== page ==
spreading east into central IL.  Latest guidance suggests that the
convective activity will gradually build northward, possibly
reaching the Pontiac area by 6:00 - 7:00 PM and then continuing to
spread north and east overnight.  While the models had been
advertising that the main long wave trough aloft would be fairly
progressive, the latest guidance suggests that the progression of
the upper long wave and associated sfc front should be relatively
slow.  While there is still some severe thunderstorm threat tonight,
currently feel that heavy rainfall and the potential for flooding
with be the greater threat.  Expecting widespread rainfall amounts
of 1.5 to 2.0 inches storm total QPF from late this afternoon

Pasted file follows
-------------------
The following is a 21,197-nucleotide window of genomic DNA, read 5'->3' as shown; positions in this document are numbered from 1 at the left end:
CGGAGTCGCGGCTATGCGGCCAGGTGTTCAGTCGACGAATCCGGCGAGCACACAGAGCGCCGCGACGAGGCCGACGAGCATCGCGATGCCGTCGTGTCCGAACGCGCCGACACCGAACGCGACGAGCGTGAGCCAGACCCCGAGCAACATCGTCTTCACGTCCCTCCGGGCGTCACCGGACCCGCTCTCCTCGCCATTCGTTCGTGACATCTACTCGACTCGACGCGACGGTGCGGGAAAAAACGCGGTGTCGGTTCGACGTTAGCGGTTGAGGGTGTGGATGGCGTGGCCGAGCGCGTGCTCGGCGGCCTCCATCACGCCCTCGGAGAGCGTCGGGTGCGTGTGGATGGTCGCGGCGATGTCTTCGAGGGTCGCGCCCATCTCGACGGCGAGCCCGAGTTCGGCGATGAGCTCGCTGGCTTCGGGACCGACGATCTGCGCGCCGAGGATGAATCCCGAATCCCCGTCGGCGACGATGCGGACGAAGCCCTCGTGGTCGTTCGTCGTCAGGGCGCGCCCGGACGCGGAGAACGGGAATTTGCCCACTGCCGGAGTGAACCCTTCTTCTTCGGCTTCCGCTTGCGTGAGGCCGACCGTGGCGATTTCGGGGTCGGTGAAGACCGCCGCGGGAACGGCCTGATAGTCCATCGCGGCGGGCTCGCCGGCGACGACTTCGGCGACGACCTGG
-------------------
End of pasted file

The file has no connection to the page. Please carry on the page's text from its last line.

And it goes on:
through early tomorrow afternoon.  Locally higher amounts will be
possible invof stronger storms.  With upper level winds remaining
sly through the night, with a 50 kt low level jet right on top of
there area, some echo training will also be possible.

The models remain relatively consistent in lifting the system newd
away from the region, with some wrap-around rain possibly lingering
through late morning or early afternoon tomorrow.  Following the
passage of the associated cold front, temperatures will be much
lower tomorrow, with highs only in the lower to middle 50s or even
some upper 40s close to the WI border.


317 PM CDT

Thursday night through Wednesday...

Very wet and at times stormy conditions expected over the weekend